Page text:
Publication

Foregrounds for observations of the cosmological 21 cm line I. First Westerbork measurements of Galactic emission at 150 MHz in a low latitude field

Bernardi, G., de Bruyn, A. G., Brentjens, M. A., Ciardi, B., Harker, G., Jelic, V., Koopmans, L. V. E., Labropoulos, P., Offringa, A., Pandey, V. N., Schaye, J., Thomas, R. M., Yatawatta, S. & Zaroubi, S., Jun-2009, In : Astronomy & astrophysics. 500, 3, p. 965-979 15 p.

Research output: Contribution to journalArticleAcademicpeer-review

Context. The cosmological 21 cm line promises to be a formidable tool for cosmology, allowing the investigation of the end of the so-called dark ages, when the first galaxies formed.

Aims. Astrophysical foregrounds are expected to be about three orders of magnitude greater than the cosmological signal and therefore represent a serious contamination of the cosmological 21 cm line. Detailed knowledge of both their intensity and polarization structure on the relevant angular scale of 1-30 arcmin will be essential for extracting the cosmological signal from the data.

Methods. We present the first results from a series of observations conducted with the Westerbork telescope in the 140-160 MHz range with a 2 arcmin resolution aimed at characterizing the properties of the foregrounds for epoch of reionization experiments. The polarization data were analysed through the rotation measure synthesis technique. We computed total intensity and polarization angular power spectra.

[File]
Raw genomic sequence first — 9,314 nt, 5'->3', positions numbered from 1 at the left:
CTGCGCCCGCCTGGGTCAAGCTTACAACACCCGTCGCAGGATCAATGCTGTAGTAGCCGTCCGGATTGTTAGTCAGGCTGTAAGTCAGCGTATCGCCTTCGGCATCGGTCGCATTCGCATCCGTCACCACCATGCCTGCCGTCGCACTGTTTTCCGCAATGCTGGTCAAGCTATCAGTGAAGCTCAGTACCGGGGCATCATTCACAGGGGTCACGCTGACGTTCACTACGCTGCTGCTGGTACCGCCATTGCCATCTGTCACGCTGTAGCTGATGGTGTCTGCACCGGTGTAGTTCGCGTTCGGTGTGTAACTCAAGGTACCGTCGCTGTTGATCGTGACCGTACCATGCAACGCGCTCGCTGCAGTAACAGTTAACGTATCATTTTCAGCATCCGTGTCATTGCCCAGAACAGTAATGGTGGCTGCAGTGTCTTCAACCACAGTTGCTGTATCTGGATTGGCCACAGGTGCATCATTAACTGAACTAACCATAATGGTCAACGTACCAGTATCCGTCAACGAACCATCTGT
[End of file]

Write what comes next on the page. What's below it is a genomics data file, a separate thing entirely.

Results. For the first time we have detected fluctuations in the Galactic diffuse emission on scales greater than 13 arcmin at 150 MHz, in the low Galactic latitude area known as Fan region, centred at alpha = 3(h)10(m), delta = 65 degrees 30'. Those fluctuations have an rms of 14 K. The total intensity power spectrum shows a power-law behaviour down to l similar to 900 with slope beta(I)(l) = -2.2 +/- 0.3. The detection of diffuse emission at smaller angular scales is limited by residual point sources. We measured an rms confusion noise of similar to 3 mJy beam(-1).

Diffuse polarized emission was also detected for the first time at this frequency. The polarized signal shows complex structure both spatially and along the line of sight. The polarization power spectrum is not affected by residual point sources and is only limited by the thermal noise. It shows a power-law behaviour down to l similar to 2700 with slope beta(P)(l) = -1.65 +/- 0.15. The rms of polarization fluctuations is 7.2 K on 4 arcmin scales.

Conclusions. The measured total intensity fluctuations are used to estimate the foreground contamination on the cosmological signal. By extrapolating the spectrum of total intensity emission, we find a contamination of delta T = root l(l + 1)C(l)(I)/2 pi similar to 5.7 K on 5 arcmin scales and a corresponding rms value of similar to 18.3 K at the same angular scale.

The level of the polarization power spectrum is delta T similar to 3.3 K on 5 arcmin scales. However, the Fan region cannot be taken as representative of other sky regions, given its exceptionally bright polarized signal, but is likely to represent an upper limit on the sky brightness at moderate and high Galactic latitude.

Original languageEnglish
Pages (from-to)965-979
Number of pages15
JournalAstronomy & astrophysics
Volume500
Issue number3
Publication statusPublished - Jun-2009

    Keywords

  • polarization, cosmology: diffuse radiation, cosmology: observations, radio continuum: general, ISM: general, ISM: magnetic fields, ANGULAR POWER SPECTRUM, PROBE WMAP OBSERVATIONS, RADIO-CONTINUUM SURVEY, POLARIZED EMISSION, 1.4 GHZ, MULTIFREQUENCY POLARIMETRY, SYNCHROTRON EMISSION, COSMIC REIONIZATION, MAGNETIC-FIELD, NORTHERN SKY

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